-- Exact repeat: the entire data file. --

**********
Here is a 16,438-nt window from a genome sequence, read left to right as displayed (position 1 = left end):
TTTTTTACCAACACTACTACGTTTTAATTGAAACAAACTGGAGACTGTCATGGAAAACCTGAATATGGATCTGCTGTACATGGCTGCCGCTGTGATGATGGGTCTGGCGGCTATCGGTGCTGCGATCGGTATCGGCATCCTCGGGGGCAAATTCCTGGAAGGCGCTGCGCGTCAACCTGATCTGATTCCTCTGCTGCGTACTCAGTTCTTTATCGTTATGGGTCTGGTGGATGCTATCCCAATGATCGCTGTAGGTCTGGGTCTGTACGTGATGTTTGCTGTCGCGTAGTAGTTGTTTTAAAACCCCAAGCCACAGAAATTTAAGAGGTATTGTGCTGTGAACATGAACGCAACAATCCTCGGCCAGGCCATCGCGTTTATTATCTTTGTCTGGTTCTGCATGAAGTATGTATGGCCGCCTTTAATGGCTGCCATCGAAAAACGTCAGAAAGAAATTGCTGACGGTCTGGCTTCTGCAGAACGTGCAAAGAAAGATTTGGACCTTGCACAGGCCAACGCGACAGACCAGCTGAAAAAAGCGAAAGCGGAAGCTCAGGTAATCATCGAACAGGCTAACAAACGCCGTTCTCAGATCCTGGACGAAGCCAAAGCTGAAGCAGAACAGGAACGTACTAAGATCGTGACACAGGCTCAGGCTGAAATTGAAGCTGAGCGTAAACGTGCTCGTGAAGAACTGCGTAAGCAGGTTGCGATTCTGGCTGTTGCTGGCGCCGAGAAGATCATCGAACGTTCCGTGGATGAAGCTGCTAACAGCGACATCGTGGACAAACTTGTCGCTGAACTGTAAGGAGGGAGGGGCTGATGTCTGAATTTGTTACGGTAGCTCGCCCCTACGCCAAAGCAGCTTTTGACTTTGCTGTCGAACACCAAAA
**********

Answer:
Here is a 16,438-nt window from a genome sequence, read left to right as displayed (position 1 = left end):
TTTTTTACCAACACTACTACGTTTTAATTGAAACAAACTGGAGACTGTCATGGAAAACCTGAATATGGATCTGCTGTACATGGCTGCCGCTGTGATGATGGGTCTGGCGGCTATCGGTGCTGCGATCGGTATCGGCATCCTCGGGGGCAAATTCCTGGAAGGCGCTGCGCGTCAACCTGATCTGATTCCTCTGCTGCGTACTCAGTTCTTTATCGTTATGGGTCTGGTGGATGCTATCCCAATGATCGCTGTAGGTCTGGGTCTGTACGTGATGTTTGCTGTCGCGTAGTAGTTGTTTTAAAACCCCAAGCCACAGAAATTTAAGAGGTATTGTGCTGTGAACATGAACGCAACAATCCTCGGCCAGGCCATCGCGTTTATTATCTTTGTCTGGTTCTGCATGAAGTATGTATGGCCGCCTTTAATGGCTGCCATCGAAAAACGTCAGAAAGAAATTGCTGACGGTCTGGCTTCTGCAGAACGTGCAAAGAAAGATTTGGACCTTGCACAGGCCAACGCGACAGACCAGCTGAAAAAAGCGAAAGCGGAAGCTCAGGTAATCATCGAACAGGCTAACAAACGCCGTTCTCAGATCCTGGACGAAGCCAAAGCTGAAGCAGAACAGGAACGTACTAAGATCGTGACACAGGCTCAGGCTGAAATTGAAGCTGAGCGTAAACGTGCTCGTGAAGAACTGCGTAAGCAGGTTGCGATTCTGGCTGTTGCTGGCGCCGAGAAGATCATCGAACGTTCCGTGGATGAAGCTGCTAACAGCGACATCGTGGACAAACTTGTCGCTGAACTGTAAGGAGGGAGGGGCTGATGTCTGAATTTGTTACGGTAGCTCGCCCCTACGCCAAAGCAGCTTTTGACTTTGCTGTCGAACACCAAAA